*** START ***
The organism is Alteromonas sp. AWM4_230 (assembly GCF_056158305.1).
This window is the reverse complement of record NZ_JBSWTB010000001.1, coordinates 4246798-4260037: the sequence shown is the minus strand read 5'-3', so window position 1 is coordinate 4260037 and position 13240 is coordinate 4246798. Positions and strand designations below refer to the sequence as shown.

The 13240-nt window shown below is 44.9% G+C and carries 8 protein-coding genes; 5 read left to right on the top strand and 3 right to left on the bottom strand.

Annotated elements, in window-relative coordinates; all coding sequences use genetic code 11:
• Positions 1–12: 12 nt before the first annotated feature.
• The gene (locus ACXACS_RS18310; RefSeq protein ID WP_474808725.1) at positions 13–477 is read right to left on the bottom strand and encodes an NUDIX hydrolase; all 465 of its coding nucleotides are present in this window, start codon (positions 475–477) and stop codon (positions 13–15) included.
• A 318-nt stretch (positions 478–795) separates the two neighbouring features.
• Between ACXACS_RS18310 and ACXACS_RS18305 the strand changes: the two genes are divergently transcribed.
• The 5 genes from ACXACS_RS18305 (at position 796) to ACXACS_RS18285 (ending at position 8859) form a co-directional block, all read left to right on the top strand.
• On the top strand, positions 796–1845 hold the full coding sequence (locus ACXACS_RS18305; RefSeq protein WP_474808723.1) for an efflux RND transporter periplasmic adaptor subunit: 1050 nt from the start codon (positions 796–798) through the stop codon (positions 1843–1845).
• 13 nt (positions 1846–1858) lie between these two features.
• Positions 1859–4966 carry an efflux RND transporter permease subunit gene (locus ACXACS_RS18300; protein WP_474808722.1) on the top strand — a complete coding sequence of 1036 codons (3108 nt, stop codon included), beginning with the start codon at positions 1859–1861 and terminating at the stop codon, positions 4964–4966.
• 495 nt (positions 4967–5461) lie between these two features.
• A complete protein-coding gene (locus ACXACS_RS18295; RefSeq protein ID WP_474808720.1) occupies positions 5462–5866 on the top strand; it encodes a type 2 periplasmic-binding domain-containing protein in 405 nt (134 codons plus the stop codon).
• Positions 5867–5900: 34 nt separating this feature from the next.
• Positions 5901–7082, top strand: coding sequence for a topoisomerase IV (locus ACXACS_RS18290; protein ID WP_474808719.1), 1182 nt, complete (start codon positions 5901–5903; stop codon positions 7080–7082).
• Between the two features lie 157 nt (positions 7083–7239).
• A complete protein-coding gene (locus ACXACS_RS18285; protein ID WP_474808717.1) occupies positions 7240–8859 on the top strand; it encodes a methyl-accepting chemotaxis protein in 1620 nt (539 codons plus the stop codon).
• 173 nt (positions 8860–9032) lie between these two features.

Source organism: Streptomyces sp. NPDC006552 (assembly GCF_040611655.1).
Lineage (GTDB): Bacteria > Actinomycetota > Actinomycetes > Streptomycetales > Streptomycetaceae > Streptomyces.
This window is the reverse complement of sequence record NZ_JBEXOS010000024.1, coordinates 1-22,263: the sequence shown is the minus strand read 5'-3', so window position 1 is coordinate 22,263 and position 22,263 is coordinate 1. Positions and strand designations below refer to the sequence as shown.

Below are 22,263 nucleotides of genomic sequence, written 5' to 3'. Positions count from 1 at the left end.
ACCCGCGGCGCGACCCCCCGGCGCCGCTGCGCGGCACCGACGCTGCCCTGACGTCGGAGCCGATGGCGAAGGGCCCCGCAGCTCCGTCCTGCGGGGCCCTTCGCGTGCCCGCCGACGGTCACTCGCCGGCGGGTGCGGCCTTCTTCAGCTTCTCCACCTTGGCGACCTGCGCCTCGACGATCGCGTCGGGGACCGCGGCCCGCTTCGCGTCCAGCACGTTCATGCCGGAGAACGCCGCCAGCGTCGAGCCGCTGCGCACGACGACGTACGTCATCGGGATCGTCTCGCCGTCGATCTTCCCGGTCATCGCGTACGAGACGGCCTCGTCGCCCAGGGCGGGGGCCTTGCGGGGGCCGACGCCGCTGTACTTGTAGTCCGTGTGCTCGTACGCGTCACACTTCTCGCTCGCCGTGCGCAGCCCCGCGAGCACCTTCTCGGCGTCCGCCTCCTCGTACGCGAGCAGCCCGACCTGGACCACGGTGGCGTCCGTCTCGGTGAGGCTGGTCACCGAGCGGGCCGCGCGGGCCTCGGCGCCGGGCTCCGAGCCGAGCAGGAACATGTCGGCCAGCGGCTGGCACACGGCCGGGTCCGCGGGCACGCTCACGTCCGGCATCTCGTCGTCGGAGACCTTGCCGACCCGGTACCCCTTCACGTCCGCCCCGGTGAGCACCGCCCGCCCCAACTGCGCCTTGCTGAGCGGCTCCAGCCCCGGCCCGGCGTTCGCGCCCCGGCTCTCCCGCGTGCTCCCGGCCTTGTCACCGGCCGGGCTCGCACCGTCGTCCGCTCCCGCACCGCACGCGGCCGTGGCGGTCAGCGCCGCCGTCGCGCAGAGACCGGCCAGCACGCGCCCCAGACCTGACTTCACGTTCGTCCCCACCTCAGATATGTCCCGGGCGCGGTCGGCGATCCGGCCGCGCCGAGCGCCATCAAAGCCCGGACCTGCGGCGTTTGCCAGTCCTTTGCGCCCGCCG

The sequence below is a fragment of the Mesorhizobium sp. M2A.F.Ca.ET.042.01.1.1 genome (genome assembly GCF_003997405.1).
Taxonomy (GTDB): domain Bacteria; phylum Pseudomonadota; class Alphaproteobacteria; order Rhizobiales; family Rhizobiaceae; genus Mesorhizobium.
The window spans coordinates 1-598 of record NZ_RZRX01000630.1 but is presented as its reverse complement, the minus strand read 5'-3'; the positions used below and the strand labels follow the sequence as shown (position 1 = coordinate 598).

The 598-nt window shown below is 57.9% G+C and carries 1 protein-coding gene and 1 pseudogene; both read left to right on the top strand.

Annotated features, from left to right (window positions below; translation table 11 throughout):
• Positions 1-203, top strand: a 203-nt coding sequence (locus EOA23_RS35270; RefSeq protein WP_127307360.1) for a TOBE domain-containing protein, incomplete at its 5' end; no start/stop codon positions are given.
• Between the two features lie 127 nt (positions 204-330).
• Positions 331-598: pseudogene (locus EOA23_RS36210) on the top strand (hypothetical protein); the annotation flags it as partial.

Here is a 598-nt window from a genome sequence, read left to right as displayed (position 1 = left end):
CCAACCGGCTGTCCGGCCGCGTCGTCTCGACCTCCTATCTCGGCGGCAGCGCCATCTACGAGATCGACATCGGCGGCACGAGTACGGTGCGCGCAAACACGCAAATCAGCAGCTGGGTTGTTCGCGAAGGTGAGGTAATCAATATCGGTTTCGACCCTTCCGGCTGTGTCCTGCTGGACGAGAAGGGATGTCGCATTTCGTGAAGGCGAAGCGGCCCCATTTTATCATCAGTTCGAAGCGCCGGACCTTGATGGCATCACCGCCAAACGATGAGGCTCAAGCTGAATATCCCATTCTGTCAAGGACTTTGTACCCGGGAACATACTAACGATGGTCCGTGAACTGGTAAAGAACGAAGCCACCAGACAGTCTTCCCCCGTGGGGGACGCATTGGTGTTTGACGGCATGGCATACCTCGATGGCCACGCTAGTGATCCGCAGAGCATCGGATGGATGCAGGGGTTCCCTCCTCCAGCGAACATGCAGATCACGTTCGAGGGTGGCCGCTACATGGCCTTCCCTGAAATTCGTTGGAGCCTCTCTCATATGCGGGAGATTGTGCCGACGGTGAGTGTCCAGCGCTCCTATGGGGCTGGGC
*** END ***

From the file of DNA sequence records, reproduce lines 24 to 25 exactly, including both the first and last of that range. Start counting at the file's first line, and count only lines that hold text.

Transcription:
ACCCGCGGCGCGACCCCCCGGCGCCGCTGCGCGGCACCGACGCTGCCCTGACGTCGGAGCCGATGGCGAAGGGCCCCGCAGCTCCGTCCTGCGGGGCCCTTCGCGTGCCCGCCGACGGTCACTCGCCGGCGGGTGCGGCCTTCTTCAGCTTCTCCACCTTGGCGACCTGCGCCTCGACGATCGCGTCGGGGACCGCGGCCCGCTTCGCGTCCAGCACGTTCATGCCGGAGAACGCCGCCAGCGTCGAGCCGCTGCGCACGACGACGTACGTCATCGGGATCGTCTCGCCGTCGATCTTCCCGGTCATCGCGTACGAGACGGCCTCGTCGCCCAGGGCGGGGGCCTTGCGGGGGCCGACGCCGCTGTACTTGTAGTCCGTGTGCTCGTACGCGTCACACTTCTCGCTCGCCGTGCGCAGCCCCGCGAGCACCTTCTCGGCGTCCGCCTCCTCGTACGCGAGCAGCCCGACCTGGACCACGGTGGCGTCCGTCTCGGTGAGGCTGGTCACCGAGCGGGCCGCGCGGGCCTCGGCGCCGGGCTCCGAGCCGAGCAGGAACATGTCGGCCAGCGGCTGGCACACGGCCGGGTCCGCGGGCACGCTCACGTCCGGCATCTCGTCGTCGGAGACCTTGCCGACCCGGTACCCCTTCACGTCCGCCCCGGTGAGCACCGCCCGCCCCAACTGCGCCTTGCTGAGCGGCTCCAGCCCCGGCCCGGCGTTCGCGCCCCGGCTCTCCCGCGTGCTCCCGGCCTTGTCACCGGCCGGGCTCGCACCGTCGTCCGCTCCCGCACCGCACGCGGCCGTGGCGGTCAGCGCCGCCGTCGCGCAGAGACCGGCCAGCACGCGCCCCAGACCTGACTTCACGTTCGTCCCCACCTCAGATATGTCCCGGGCGCGGTCGGCGATCCGGCCGCGCCGAGCGCCATCAAAGCCCGGACCTGCGGCGTTTGCCAGTCCTTTGCGCCCGCCG

The sequence below is a fragment of the Mesorhizobium sp. M2A.F.Ca.ET.042.01.1.1 genome (genome assembly GCF_003997405.1).